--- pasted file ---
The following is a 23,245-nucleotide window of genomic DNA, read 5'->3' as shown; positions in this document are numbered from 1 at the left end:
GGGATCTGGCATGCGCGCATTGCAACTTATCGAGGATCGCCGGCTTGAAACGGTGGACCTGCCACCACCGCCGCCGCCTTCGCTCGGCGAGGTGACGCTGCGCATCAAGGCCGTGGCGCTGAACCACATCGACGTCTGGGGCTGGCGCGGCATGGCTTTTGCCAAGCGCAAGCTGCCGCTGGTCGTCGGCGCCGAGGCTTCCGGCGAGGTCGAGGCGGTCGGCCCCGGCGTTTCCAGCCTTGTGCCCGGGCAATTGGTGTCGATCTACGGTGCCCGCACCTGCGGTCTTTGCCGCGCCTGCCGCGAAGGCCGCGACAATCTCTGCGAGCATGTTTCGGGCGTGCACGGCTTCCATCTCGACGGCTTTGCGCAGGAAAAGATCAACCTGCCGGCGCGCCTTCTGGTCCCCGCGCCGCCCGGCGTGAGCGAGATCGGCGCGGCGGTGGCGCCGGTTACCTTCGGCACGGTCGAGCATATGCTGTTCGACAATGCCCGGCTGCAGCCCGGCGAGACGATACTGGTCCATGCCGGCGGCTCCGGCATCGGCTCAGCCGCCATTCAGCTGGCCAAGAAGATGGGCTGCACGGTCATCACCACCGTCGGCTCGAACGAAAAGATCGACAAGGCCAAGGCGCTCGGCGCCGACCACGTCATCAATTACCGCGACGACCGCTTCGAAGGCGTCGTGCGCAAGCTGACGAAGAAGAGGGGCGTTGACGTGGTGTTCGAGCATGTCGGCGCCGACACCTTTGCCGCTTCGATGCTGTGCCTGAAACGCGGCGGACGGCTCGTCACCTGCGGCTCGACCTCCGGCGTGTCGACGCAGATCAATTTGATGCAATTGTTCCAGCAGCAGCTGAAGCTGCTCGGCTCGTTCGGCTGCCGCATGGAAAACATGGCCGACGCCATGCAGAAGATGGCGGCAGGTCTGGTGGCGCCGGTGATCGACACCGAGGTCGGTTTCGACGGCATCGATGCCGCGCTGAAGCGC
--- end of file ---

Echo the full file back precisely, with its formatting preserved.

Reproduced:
The following is a 23,245-nucleotide window of genomic DNA, read 5'->3' as shown; positions in this document are numbered from 1 at the left end:
GGGATCTGGCATGCGCGCATTGCAACTTATCGAGGATCGCCGGCTTGAAACGGTGGACCTGCCACCACCGCCGCCGCCTTCGCTCGGCGAGGTGACGCTGCGCATCAAGGCCGTGGCGCTGAACCACATCGACGTCTGGGGCTGGCGCGGCATGGCTTTTGCCAAGCGCAAGCTGCCGCTGGTCGTCGGCGCCGAGGCTTCCGGCGAGGTCGAGGCGGTCGGCCCCGGCGTTTCCAGCCTTGTGCCCGGGCAATTGGTGTCGATCTACGGTGCCCGCACCTGCGGTCTTTGCCGCGCCTGCCGCGAAGGCCGCGACAATCTCTGCGAGCATGTTTCGGGCGTGCACGGCTTCCATCTCGACGGCTTTGCGCAGGAAAAGATCAACCTGCCGGCGCGCCTTCTGGTCCCCGCGCCGCCCGGCGTGAGCGAGATCGGCGCGGCGGTGGCGCCGGTTACCTTCGGCACGGTCGAGCATATGCTGTTCGACAATGCCCGGCTGCAGCCCGGCGAGACGATACTGGTCCATGCCGGCGGCTCCGGCATCGGCTCAGCCGCCATTCAGCTGGCCAAGAAGATGGGCTGCACGGTCATCACCACCGTCGGCTCGAACGAAAAGATCGACAAGGCCAAGGCGCTCGGCGCCGACCACGTCATCAATTACCGCGACGACCGCTTCGAAGGCGTCGTGCGCAAGCTGACGAAGAAGAGGGGCGTTGACGTGGTGTTCGAGCATGTCGGCGCCGACACCTTTGCCGCTTCGATGCTGTGCCTGAAACGCGGCGGACGGCTCGTCACCTGCGGCTCGACCTCCGGCGTGTCGACGCAGATCAATTTGATGCAATTGTTCCAGCAGCAGCTGAAGCTGCTCGGCTCGTTCGGCTGCCGCATGGAAAACATGGCCGACGCCATGCAGAAGATGGCGGCAGGTCTGGTGGCGCCGGTGATCGACACCGAGGTCGGTTTCGACGGCATCGATGCCGCGCTGAAGCGC